There will – no doubt in my mind about this – come a time when the licence fee is socially (and therefore politically) unsustainable. In 10 years, the BBC could have developed a whole new finance model that would surprise them.
It would still be public service, still trading on its (and our) heritage. It could become a commercially sustainable version of itself without ever having to be dependent on advertising.
As for threats to its very existence on the basis of its political bias, that’s a whole other story. Almost every Prime Minister since Winston Churchill has sailed in that ship. On behalf of Tony Blair, Alastair Campbell bullied the BBC daily, publicly and shamelessly for 10 years. But it’s still here.
If it can stop being a preening, bullying monolith, it will still be here when we’re long gone.
Well thought through and an excellent concept. Probably needs more than just me to agree before it gets anywhere though!
Hi Paul, just a couple of points to be going on with,
1 everyone who owns a tv has to pay the licence fee so shouldn’t they all be offered programmes and networks that provide content they’re interested in, ad free, not driven by commercial consider ions and in many other ways editorially sound?
2 I’ve heard the argument that the networks that provide what commercial networks ‘could’ do should be abolished many times, it’s a flawed and spurious argument. If they could and it was profitable, they’d be doing it already. They’re not and they wouldn’t. But it’s spurious becUse why isn’t music radio public service? Apart from the cultural benefits that a diverse music policy endows on its listeners, you of all people should know the economic importance of the music industry. Do you think that money making machine would still exist if only commercial music radio existed? Stars are not made on commercial radio.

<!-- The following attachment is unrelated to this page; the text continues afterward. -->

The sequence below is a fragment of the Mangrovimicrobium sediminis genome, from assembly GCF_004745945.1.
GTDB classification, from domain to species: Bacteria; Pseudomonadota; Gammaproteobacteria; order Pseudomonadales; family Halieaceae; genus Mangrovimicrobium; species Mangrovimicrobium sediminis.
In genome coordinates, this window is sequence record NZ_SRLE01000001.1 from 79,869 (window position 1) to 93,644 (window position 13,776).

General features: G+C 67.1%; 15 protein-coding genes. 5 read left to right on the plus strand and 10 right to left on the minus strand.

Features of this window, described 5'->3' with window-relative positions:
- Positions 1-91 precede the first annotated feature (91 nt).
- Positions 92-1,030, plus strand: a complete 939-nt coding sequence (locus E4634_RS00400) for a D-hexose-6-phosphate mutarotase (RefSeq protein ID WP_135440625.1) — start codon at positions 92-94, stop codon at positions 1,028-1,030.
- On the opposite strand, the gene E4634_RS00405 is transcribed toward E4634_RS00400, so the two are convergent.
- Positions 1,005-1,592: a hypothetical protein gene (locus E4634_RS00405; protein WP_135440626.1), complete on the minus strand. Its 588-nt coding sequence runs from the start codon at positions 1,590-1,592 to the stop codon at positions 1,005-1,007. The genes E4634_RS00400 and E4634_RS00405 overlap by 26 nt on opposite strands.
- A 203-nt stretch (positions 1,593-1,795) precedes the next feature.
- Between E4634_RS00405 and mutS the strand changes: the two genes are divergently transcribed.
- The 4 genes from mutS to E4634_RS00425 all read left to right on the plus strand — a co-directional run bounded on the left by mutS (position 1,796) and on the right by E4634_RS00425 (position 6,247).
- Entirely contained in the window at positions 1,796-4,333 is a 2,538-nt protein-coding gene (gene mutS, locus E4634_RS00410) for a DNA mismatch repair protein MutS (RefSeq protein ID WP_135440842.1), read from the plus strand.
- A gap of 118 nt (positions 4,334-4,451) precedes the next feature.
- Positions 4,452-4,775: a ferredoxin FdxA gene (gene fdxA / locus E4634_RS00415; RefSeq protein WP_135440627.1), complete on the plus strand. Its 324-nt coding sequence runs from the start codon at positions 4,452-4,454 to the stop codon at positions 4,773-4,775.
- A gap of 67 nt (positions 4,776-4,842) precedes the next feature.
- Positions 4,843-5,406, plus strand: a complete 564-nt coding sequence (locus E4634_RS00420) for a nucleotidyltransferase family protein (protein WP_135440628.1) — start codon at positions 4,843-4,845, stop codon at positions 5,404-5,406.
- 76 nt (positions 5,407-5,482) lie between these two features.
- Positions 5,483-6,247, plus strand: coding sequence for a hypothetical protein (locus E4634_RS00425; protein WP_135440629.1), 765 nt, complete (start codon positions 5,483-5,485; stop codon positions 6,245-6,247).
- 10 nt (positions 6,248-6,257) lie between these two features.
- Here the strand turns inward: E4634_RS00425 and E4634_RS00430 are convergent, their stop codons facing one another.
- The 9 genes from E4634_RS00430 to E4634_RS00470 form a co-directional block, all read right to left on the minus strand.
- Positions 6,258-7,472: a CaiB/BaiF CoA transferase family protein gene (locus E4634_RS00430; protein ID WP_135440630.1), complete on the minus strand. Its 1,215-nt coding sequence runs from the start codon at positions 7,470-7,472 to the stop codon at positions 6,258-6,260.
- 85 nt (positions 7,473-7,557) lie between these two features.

3. Strictly et al…. The BBC shouldn’t be making populist, popular, high quality entertainment shows. Again with this old chestnut. Why not? Apart from anything they bring in MILLIONS Back to the BBC in format rights. I can’t remember how much strictly brings in – I’ll find it for you.
If you make the BBC serve a small, probably dwindling section of the population it will not survive. It can only survive if enough people still think it’s worth the £2.50 a week it costs them, to pay their licence fee. And for that to continue the BBC needs to provide quality programming for as many people as possible. If you want to see what radio and tv would look like in this country if the BBC didn’t exist, don’t look at the states which has a ginormous economy which can support the networks it does but STILL struggles to provide anything resembling the BBC , look at the rest of Europe. Not sure if you’ve seen or heard what’s on offer in France, Spain or Italy, but it sucks.
Thing is, though, Alison, that this isn’t about chestnuts and terrible French telly. It’s about survival. The BBC spends £5bn a year, nearly £4bn of it from the licence fee. That’s completely unsustainable – 1. Because it’s a developing and growing political nightmare (the size of the budget) ; and 2. Because the Corporation will start to get tremendous drop off in licence fee collection when it tries collecting it from my grandchildren in 20 years time.